A line stood out to to me. According to historian Angus Johnston, “There has never been, in the last 40 years, a large scale, coordinated, national—or close to national—student strike.”

40 years is a long time, but this Monday, it could all change.

Immigrant workers build our cities. Immigrant artists shape our cultures. Immigrant students attend our universities.

Immigrants are always giving to our great nation, but what have we gotten in return? A president who built his political movement on calling us “rapists”. A former president, widely praised by those who claim to support us, but who deported more of us than any other. Policy makers, who, time after time, refuse to provide permanent protection for the 11 million undocumented people in this country.

We have given to this nation, but it has taken so much from us. In order to fight for our dignity, immigrants are planning to show just how much we contribute to our beloved American institutions. Without our labor, industries shut down. Without our presence in universities, we can no longer be ignored.

What is stopping you from supporting your fellow immigrant students on May 1st?

There are many valid answers to this question. I will try to address all claims, questions, and concerns about May 1st below:

What is the symbolic value of a strike?

In short: halting business as usual.

I’ve heard the word “complicit” a lot recently, mainly referring to Ivanka Trump’s white house antics. But it is not only wealthy elites such as Ivanka who are complicit in harmful things such as ICE raids, undignified labor, vigilante border patrol, and the other issues that plague immigrants. When we participate in American institutions, we are all complicit.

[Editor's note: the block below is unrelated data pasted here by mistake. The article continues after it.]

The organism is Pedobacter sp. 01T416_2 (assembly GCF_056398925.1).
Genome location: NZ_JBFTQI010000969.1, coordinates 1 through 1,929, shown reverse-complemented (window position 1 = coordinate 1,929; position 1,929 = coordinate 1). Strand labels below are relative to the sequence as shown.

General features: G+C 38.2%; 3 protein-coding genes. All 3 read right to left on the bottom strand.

That is why we urge students to not buy, not work, and not study. We encourage you to think, especially if you are not personally affected by immigrant issues, about how things like capitalism, the university system, and your employers can be complicit in the harm caused to immigrants. Who is harvesting the food you buy in the supermarket? Are they paid fair wages? Are they treated with dignity? Are you on an even playing field with the immigrant students you attend class with, even as many of them have to worry about family members being deported?

Halt business as usual, because business as usual means a complicit support of the undignified treatment that your fellow immigrant students have been receiving from this state.

If you are an immigrant student yourself, halt business as usual because the world has not yet seen our power.

Why is it important for students (as opposed to workers) to strike? 

I can tell that students are concerned that they do not leverage as much power over universities as, for example, laborers leverage over their employers. After all, workers quit and the whole operation shuts down. Students quit, and they fail class.

Students may not posses as much power as workers. But we do have quite a lot more potential than we let ourselves believe.

After the National Guard shot and killed 4 students at Kent State, over 450 campuses were shut down by striking students.

In other countries, where student strikes are a far more popular protest tactic than in the US, universities are routinely shut down in response to strikes.

We may think that administrators have the power to dictate the course of our lives, but our institutions have shown that they are often willing to acquiesce to student power.

My parents have made a sacrifice for me to attend college. I am a low-income student, a nonwhite student, an immigrant student. Am I dishonoring this sacrifice by striking?

If we were asking for a strike lasting longer than a day, then yes, you might be dishonoring a sacrifice. However, most likely you have already more than one class for a good, or even a silly reason at this point in the semester. Missing one day of class, in most circumstances, should not be an overwhelming burden.

However, there are times when class simply cannot be missed. Either you have a professor who truly will fail you, or an exam, or a variety of other obstacles. In this case, I urge you to reach out to your professor, and ask them to cancel class.

If this does not work, there are a variety of other, smaller ways to show solidarity.